[Date Prev][Date Next][Thread Prev][Thread Next][Date Index][Thread Index][Subject Index][Author Index]

rex scavenge (was: DROMAEOSAUR "SICKLE" CLAWS)

On Fri, 12 Sep 1997, Jeffrey Martz wrote:

> > It's more than that,though.  It just wouldn't be efficient to rely
> > primarily on scavenging; there's a reason vultures are the only large
> > scavengers out there -- they can soar all over creation looking for food
> > and it costs them next to nothin in terms on energy expenditure. 
> > Picture a wolf trying the same thing: do you honestly think it could
> > find enough dead stuff to subsist on?  
>      The key word is "find".  The vulture subsists on scavenging partly by
> being able to get to the carrion quickly, but also by being able to FIND
> it quickly.  Vision at high altitudes is a great advantage for finding
> food.  If a land bound creature had could find food as quickly as that,
> and could head in the right direction quickly, it could reach a kill in
> fairly good time.  Yes, it would probably have been picked over some by
> scavengers who ALSO followed thier noses, but it could scare these off.
> Unless the dead animal was actually killed by a predator, the T.rex's
> chances of getting to it FIRST is no less then any other local carnivore,
> and considerably higher with that big olfactory lobe.  As far as having to
> compete with OTHER tyrannosaurs, the distribution of large predators in a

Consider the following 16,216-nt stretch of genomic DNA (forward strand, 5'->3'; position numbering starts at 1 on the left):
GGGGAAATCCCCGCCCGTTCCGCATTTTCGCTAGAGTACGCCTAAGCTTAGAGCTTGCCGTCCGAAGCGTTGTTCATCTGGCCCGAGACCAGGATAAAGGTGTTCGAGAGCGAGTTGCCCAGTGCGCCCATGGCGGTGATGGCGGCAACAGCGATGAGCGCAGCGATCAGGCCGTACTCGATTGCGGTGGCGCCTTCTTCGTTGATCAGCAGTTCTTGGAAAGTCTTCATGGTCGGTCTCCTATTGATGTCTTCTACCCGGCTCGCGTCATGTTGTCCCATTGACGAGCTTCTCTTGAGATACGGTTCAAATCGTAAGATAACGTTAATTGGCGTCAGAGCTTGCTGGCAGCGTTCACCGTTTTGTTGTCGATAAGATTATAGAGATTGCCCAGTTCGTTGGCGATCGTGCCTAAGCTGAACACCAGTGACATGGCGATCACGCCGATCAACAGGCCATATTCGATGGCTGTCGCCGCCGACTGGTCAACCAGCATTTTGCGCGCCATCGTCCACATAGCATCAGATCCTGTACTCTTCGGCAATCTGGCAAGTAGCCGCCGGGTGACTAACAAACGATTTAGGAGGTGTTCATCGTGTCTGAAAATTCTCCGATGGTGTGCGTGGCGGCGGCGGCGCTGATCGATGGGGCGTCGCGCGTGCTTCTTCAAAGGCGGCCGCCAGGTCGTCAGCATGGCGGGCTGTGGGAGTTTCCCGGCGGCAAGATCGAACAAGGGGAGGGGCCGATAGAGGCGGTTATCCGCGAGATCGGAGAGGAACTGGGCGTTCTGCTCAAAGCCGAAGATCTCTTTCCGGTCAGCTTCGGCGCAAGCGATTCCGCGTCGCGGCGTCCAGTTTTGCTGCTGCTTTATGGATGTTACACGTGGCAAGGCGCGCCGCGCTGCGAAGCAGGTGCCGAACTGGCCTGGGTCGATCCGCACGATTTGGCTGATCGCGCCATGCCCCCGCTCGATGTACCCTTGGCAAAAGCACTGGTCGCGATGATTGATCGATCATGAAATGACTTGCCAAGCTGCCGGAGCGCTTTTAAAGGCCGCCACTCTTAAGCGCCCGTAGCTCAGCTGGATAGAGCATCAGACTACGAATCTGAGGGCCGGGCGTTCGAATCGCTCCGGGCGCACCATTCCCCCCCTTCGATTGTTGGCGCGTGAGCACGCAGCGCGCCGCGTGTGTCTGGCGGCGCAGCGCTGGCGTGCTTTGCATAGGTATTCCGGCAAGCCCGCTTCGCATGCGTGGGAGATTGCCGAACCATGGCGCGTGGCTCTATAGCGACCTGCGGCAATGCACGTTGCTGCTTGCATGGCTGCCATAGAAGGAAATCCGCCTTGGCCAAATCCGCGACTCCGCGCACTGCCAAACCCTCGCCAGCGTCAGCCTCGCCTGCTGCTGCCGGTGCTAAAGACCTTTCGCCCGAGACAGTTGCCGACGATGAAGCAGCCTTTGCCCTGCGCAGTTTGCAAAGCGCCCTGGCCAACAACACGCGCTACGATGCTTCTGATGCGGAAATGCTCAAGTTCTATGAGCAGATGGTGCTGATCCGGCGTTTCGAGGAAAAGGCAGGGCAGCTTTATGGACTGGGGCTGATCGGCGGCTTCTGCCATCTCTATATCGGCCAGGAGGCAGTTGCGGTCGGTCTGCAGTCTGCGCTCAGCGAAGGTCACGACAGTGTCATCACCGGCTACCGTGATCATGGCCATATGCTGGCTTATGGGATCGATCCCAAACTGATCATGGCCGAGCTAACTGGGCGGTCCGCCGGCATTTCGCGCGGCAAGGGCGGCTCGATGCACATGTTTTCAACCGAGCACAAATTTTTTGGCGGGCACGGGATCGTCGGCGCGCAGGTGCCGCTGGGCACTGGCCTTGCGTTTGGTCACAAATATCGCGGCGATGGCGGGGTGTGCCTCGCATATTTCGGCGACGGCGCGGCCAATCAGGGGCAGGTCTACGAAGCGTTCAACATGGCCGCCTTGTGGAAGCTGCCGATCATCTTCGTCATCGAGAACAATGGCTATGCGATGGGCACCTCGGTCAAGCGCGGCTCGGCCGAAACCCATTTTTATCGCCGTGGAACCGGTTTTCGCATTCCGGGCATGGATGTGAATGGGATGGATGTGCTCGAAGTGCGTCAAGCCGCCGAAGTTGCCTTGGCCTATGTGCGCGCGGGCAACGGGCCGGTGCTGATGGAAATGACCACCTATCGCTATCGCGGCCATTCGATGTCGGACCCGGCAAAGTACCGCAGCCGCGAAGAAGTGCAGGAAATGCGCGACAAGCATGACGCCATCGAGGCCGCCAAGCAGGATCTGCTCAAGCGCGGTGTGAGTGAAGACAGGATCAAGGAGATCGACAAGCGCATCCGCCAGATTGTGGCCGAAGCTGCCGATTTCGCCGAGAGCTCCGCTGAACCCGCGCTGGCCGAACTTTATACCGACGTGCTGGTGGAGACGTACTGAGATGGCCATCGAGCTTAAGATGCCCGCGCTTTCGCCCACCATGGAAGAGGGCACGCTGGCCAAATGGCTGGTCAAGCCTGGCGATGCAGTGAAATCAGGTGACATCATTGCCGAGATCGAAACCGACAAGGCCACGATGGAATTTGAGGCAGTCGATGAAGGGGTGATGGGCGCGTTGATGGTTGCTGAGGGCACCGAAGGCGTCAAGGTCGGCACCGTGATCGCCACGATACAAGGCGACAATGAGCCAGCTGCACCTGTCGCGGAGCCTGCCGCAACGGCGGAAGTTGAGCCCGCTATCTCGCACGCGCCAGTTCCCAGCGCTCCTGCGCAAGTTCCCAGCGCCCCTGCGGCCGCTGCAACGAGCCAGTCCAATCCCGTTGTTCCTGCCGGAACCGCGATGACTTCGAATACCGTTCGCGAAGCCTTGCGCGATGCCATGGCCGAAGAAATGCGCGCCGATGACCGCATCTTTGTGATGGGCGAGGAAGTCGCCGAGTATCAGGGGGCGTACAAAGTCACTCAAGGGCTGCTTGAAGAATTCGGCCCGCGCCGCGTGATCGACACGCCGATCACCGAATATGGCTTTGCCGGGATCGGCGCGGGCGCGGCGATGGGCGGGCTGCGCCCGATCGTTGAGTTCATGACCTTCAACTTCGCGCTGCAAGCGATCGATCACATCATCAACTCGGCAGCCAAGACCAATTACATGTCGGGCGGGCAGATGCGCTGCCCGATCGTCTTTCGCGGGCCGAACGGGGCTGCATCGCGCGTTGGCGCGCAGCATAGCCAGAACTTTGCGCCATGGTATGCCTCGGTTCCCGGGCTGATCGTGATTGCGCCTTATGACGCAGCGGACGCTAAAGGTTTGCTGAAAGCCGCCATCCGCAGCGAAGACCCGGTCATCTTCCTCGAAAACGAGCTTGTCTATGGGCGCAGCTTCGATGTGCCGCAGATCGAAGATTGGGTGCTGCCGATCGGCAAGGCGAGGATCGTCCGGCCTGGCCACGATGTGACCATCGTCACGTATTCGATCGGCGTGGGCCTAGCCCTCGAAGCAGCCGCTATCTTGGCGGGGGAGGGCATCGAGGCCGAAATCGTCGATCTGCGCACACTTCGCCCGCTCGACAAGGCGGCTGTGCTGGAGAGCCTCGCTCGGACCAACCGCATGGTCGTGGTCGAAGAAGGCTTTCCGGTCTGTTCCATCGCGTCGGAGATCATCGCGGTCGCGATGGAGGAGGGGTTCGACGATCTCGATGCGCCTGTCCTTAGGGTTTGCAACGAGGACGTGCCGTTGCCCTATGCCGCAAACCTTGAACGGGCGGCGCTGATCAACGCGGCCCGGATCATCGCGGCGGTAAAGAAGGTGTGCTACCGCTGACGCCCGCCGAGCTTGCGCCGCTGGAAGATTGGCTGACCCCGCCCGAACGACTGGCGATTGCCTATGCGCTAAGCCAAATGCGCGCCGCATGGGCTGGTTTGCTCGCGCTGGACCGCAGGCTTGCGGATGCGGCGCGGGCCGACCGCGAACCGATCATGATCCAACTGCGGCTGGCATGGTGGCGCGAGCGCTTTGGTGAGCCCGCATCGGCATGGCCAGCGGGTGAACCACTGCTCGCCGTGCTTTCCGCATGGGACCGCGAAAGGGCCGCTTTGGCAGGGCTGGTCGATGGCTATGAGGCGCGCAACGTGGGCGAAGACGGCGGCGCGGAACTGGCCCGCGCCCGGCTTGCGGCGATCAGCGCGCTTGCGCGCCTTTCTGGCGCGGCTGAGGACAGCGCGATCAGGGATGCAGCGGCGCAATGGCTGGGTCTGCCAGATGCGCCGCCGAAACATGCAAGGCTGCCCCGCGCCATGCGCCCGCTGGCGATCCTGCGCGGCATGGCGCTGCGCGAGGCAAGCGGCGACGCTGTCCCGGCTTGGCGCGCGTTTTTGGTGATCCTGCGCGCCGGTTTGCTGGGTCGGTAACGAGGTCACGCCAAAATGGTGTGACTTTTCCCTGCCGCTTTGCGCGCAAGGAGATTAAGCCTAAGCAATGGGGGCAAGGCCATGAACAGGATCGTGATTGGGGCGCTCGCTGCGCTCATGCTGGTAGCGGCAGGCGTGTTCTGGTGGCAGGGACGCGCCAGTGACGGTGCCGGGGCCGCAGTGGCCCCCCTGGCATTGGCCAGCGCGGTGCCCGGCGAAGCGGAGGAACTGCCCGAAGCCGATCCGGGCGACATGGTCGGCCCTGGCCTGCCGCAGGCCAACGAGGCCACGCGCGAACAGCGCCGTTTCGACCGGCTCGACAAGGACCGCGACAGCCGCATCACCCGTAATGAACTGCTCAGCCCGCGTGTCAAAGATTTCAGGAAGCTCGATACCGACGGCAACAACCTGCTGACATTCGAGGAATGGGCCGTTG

> given area may have been low enough for competition to not be so much of a
> problem.    

You seem to misunderstand the problem (as I see it at least).  I believe
that the point of Chris' argument here was mainly in energy expenditure
(forgive me, Chris, if I am putting words in your mouth).  True, it is
important that vultures find the carrion rather quickly, but MORE
important that they find it while expending very, very, little energy.  

>      You don't think T.rex could scare off other scavengers?  And yes, if
> they are lucky vultures may get to a fresh kill before anyone else, or
> only have to deal with a couple golden jackels.  However, if there are a
> number of large carnivores (such as lions and hyenas present) they will
> have to wait thier turn.  Not many african carnivores have the huge size
> advantage that T.rex did over most of the other local carnivores.  This,
> combined with an ability to locate carrion quickly, may have made it a
> more effective scavenger.   

Vultures do have to wait their turn at times, but why?  Because a larger
carnivore made the kill.  Other messages on the list in this vein discuss
the fact that the largest carnivore in an ecosystem today is always the
top predator as well, with very few exceptions (most of which are
influenced by man).  Another message writer(sorry if I don't give you
credit, I'm not sure who you are!) wrote simply, "then who is doing the
killing?"  If we assume that tyrannosaurs were scavenging their meals
(primarily at least), then what other predator is around to kill the large
hadrosaurs and ceratopsians?  Unless you rely on the idea that there were
enough animals dying without predation, just lying around, for the
carnivores to scavenge.  

Flame me, if you will.